Subject: Re: selling SCM solutions
From: Tom Lord <lord@regexps.com>
Date: Thu, 29 Aug 2002 14:08:52 -0700 (PDT)



Thanks for the input.

I think there's multiple levels of concerns here.  On the one hand,
there's small companies, who (much as you describe) have to focus on
their most immediate concerns.

On the other hand, there's big-ass stable companies with a longer term
view, on who's coat tails (ideally), start-ups can ride.

Are you reporting your experience buying for a huge multi-national
whose top level books involve figures in the 10^8+ range?  or something
smaller?

Some of the people who gave me money for arch were (indirectly) brand
new start-ups.  I *almost* feel guilty about accepting that -- other
than that I trust them to not screw themselves and their $200 or so
*really* helped (alas, I still have overdue bills and, btw, the paypal
links at regexps.com still work :-).


	In my experience, about 90% percent of the cost of implementing a
	source control solution is training your people to use the tool and
	changing your business processes around the tool.

Yup.  That (plus *finishing* the infrastructure) is the cost.  What's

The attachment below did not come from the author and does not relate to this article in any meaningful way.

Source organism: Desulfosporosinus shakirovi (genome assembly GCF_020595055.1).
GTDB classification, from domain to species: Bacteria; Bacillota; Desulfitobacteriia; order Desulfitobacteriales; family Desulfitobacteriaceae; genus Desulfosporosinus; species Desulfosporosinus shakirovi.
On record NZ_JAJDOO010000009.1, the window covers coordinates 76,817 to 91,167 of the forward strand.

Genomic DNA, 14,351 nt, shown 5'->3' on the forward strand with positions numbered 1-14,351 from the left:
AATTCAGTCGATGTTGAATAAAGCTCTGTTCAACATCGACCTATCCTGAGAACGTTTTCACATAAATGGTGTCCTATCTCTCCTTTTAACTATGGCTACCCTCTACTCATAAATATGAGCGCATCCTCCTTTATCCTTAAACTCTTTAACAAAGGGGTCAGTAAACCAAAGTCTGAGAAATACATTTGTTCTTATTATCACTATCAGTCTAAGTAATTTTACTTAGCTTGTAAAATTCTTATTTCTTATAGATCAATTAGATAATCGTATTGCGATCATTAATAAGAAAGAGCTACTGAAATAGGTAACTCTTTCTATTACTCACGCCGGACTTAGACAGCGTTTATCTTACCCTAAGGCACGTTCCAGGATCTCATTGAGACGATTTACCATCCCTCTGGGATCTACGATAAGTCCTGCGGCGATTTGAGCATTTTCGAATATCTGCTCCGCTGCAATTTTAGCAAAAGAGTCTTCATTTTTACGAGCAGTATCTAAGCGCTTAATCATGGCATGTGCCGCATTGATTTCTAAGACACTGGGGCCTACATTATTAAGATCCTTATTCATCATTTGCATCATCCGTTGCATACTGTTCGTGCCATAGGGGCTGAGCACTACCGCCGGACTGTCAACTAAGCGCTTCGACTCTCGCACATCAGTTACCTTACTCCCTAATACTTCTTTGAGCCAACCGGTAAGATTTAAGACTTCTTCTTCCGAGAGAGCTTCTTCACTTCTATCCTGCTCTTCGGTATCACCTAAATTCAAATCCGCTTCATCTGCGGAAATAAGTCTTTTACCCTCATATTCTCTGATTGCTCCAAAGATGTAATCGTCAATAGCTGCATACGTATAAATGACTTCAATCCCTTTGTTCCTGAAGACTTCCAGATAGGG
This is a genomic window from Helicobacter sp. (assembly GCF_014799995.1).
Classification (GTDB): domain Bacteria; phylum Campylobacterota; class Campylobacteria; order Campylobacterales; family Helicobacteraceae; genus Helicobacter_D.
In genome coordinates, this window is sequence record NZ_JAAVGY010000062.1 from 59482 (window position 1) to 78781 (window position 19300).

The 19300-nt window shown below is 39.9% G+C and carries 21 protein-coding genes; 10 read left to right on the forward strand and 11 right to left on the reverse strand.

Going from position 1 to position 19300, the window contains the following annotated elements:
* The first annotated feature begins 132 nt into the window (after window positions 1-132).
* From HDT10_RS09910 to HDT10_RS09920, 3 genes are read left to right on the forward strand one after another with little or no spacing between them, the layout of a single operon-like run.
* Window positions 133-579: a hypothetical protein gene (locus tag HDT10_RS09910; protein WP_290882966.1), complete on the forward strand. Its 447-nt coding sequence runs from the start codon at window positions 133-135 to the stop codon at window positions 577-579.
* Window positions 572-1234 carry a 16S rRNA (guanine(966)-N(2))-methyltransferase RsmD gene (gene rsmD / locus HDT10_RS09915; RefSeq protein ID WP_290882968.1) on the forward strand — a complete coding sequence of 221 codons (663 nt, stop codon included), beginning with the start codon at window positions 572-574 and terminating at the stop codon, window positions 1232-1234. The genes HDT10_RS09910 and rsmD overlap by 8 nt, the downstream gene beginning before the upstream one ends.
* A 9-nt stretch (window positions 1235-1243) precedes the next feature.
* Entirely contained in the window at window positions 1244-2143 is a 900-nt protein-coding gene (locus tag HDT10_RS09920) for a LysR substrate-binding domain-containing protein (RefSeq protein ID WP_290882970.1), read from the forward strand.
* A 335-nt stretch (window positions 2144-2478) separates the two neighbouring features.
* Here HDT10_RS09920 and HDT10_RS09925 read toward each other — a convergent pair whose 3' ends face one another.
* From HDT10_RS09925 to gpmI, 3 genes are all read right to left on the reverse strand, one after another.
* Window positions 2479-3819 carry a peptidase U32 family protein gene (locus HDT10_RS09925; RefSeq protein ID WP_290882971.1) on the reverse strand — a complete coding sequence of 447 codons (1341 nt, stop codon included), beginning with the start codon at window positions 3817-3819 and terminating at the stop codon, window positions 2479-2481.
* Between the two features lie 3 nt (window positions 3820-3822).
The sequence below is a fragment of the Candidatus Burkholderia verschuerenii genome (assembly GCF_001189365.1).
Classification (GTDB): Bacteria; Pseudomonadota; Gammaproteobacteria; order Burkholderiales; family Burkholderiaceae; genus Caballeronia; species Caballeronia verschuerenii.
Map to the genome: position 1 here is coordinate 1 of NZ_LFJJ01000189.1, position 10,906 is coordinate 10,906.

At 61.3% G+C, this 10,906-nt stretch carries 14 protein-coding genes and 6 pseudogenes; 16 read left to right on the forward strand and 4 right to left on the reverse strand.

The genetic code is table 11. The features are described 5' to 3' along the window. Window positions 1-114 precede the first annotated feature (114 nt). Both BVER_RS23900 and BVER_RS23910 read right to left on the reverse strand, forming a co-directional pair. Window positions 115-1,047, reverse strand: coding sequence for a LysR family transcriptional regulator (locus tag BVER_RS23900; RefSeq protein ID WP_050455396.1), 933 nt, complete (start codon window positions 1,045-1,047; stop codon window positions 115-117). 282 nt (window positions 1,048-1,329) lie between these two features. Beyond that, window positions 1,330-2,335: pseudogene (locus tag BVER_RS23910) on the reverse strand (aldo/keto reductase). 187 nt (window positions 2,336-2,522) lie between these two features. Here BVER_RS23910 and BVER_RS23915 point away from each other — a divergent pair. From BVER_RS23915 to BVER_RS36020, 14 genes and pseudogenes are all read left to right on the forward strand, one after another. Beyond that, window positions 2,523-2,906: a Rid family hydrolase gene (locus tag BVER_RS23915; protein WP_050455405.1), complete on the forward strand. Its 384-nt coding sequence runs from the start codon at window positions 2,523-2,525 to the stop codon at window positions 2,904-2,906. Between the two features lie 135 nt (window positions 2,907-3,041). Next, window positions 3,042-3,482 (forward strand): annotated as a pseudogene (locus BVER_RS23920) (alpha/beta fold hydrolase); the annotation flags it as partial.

the payoff (for the provider?).  I think there's ample evidence
scattered about that the payoff is VAST compared to the cost, for
those who can afford the cost.


	the underlying technology is all but irrelevant.

Only if your perspective is ridiculously short-term.  If you have a
small company, odds are (as near as I can tell) you have investors who
have an interest in you and other companies, including your
competitors.  Aside from the big IT and telecom++ depts, it's those
VCs who should be shopping for infrastructure technology.

-t



   From: chrismaeda@attbi.com
   Date: Thu, 29 Aug 2002 20:26:04 +0000
   X-UIDL: n+%#!WV8"!,[$#!ZDF!!

   So I've spent the past several years of my
   career in executive management roles in commercial 
   software dev organizations and I've purchased
   and implemented 2-3 different source control
   solutions during this time.  Brian Fox is spot
   on about what the issues are.  The customer has
   money and a problem and wants a solution, not a
   discussion of technology.  In my experience,
   about 90% percent of the cost of implementing a
   source control solution is training your people to 
   use the tool and changing your business processes
   around the tool.  Except for its impact on ease-of-use,
   the underlying technology is all but irrelevant.
   > Maybe your potential customers don't want to buy something called
   > technology.  Try selling them an application that satisfies a need
   > that they already percieve that they have.  This seems to be an opaque
   > concept for you -- I've said it about 20 times in the last 6 months,
   > and yet you consistently explain that your technology is winning.
   > 
   > The people with the money apparently don't care how winning your
   > technology is -- at least, not in the way that you talk about it.